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10th Circuit Allows RICO Case Against Pot Farm

By William Vogeler, Esq. | Last updated on

A federal appeals court gave a family the green light to sue their neighbors for growing marijuana in violation of laws against criminal enterprises.

The growers may have been doing business legally under state law, but not federal law. The U.S. Tenth Circuit Court of Appeals said the plaintiffs alleged sufficient damages to invoke the Racketeering Influenced Corrupt Organizations Act.

"Marijuana is a controlled substance under the CSA. 21 U.S.C. sec. 802(16)," the court said in Safe Streets Alliance v. Alternative Holistic Healing, LLC. "So the manufacture, distribution, and sale of that substance is, by definition, racketeering activity under RICO."

"It's the Smell"

Michael Reilly and his family, who owned ranch land in Colorado, sued neighboring marijuana growers on various grounds, including nuisance due to "noxious odors." They also claimed the marijuana grow was a criminal enterprise under RICO.

A trial judge dismissed the claims, saying that the plaintiffs' damages were speculative. The appeals court, however, said the Reillys had pleaded enough damages to support their claims.

"We have little difficulty concluding that the Reillys plausibly pled an injury to their property rights caused by the stench that the enterprise's operations allegedly produce," the court said.

At a time when federal prosecutors have not aggressively enforced criminal laws against marijuana businesses in states that have legalized the drug, the decision opens the door for "criminal enterprise" penalties -- including treble damages and attorneys fees -- under RICO. According to reports, marijuana growers now are in a more precarious position in Colorado, Washington, California and other marijuana-friendly states.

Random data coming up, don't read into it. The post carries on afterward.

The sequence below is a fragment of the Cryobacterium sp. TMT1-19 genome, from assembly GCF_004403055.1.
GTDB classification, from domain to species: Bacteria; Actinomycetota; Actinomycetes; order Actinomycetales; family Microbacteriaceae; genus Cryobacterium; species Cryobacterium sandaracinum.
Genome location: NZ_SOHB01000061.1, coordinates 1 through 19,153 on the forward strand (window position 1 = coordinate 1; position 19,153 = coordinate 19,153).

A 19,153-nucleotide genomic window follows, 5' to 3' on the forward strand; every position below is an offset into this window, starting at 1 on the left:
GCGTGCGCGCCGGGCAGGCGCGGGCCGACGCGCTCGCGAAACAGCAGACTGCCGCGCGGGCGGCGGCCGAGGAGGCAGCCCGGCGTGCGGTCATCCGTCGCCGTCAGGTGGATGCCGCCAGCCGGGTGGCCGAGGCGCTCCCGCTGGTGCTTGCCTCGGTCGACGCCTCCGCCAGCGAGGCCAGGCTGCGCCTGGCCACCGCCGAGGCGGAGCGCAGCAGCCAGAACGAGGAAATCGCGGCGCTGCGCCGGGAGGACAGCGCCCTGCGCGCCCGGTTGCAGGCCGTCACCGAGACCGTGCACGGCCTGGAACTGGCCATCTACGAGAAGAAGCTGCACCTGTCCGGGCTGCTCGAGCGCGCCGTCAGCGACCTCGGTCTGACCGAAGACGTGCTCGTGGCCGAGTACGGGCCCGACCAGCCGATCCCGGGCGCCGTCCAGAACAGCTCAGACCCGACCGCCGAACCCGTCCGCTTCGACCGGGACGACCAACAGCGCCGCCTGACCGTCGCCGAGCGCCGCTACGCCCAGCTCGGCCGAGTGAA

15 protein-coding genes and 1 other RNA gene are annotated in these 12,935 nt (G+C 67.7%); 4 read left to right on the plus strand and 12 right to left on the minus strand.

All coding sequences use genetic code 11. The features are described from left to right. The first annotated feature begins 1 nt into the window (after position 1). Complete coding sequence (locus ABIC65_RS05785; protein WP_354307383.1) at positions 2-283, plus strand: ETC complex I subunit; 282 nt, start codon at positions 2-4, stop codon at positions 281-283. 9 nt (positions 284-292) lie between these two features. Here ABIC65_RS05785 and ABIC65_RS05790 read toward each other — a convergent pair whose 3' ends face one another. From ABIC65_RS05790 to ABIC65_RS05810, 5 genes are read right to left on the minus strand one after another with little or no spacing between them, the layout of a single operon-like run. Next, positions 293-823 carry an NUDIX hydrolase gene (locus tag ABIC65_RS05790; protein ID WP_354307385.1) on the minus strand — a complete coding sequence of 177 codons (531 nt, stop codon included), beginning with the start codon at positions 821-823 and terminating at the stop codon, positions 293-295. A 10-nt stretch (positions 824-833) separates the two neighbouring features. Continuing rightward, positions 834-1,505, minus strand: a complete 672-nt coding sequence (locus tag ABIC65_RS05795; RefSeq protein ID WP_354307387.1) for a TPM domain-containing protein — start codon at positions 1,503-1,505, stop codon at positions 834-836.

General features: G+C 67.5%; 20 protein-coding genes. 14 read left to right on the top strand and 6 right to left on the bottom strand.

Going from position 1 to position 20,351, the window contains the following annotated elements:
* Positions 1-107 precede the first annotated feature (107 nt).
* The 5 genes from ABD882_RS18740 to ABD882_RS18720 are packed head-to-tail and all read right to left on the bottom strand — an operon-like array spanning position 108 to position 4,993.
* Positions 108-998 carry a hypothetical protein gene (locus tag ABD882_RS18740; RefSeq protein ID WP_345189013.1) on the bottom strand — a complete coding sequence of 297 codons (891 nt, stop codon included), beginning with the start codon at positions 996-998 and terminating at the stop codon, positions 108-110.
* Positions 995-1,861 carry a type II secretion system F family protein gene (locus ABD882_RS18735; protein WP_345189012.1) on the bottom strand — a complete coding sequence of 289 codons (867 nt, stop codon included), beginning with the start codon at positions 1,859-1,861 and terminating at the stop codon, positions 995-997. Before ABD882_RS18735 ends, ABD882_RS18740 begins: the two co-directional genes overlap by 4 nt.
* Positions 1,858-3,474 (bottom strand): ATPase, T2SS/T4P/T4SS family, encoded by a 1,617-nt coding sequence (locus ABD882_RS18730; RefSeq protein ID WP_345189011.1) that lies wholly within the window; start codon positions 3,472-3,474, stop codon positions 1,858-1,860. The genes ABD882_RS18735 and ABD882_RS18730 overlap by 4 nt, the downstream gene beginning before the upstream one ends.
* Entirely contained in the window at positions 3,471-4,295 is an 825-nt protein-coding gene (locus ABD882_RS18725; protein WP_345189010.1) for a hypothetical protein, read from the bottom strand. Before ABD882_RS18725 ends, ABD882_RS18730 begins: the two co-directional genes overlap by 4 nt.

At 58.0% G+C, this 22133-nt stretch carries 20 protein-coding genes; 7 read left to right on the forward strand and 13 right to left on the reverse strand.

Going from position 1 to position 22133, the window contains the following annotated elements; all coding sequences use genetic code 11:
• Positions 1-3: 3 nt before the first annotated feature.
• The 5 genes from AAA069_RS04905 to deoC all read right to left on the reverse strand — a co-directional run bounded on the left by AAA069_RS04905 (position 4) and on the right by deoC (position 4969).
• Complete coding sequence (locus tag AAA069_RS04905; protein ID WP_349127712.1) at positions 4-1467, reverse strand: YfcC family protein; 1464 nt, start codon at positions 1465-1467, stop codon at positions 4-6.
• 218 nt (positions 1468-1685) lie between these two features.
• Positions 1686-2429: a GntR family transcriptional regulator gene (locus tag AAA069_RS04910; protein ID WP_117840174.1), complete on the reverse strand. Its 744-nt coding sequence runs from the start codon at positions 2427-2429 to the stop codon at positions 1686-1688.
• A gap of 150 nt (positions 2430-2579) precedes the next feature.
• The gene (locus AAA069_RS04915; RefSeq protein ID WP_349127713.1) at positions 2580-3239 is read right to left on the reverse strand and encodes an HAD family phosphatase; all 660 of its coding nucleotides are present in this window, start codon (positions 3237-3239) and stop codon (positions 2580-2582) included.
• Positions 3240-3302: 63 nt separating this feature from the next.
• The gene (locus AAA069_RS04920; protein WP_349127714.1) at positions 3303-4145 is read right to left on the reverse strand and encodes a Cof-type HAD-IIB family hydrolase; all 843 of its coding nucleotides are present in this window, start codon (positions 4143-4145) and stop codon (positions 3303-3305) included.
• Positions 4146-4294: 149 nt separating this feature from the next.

Not in My Backyard

The Tenth Circuit drew some lines, however, dismissing some claims in the consolidated case. For example, the court said the plaintiffs had no federal substantive rights that had been injured by the government's actions in permitting marijuana cultivation and declined to enjoin the defendants.

The fate of the Reillys' case, which the court remanded, remains to be seen at trial. They have sufficiently alleged a nuisance and lost property value, but any potential plaintiff must allege and prove damages to successfully sue marijuana businesses under RICO.

"We are not suggesting that every private citizen purportedly aggrieved by another person, a group, or an enterprise that is manufacturing, distributing, selling, or using marijuana may pursue a claim under RICO," the court said.

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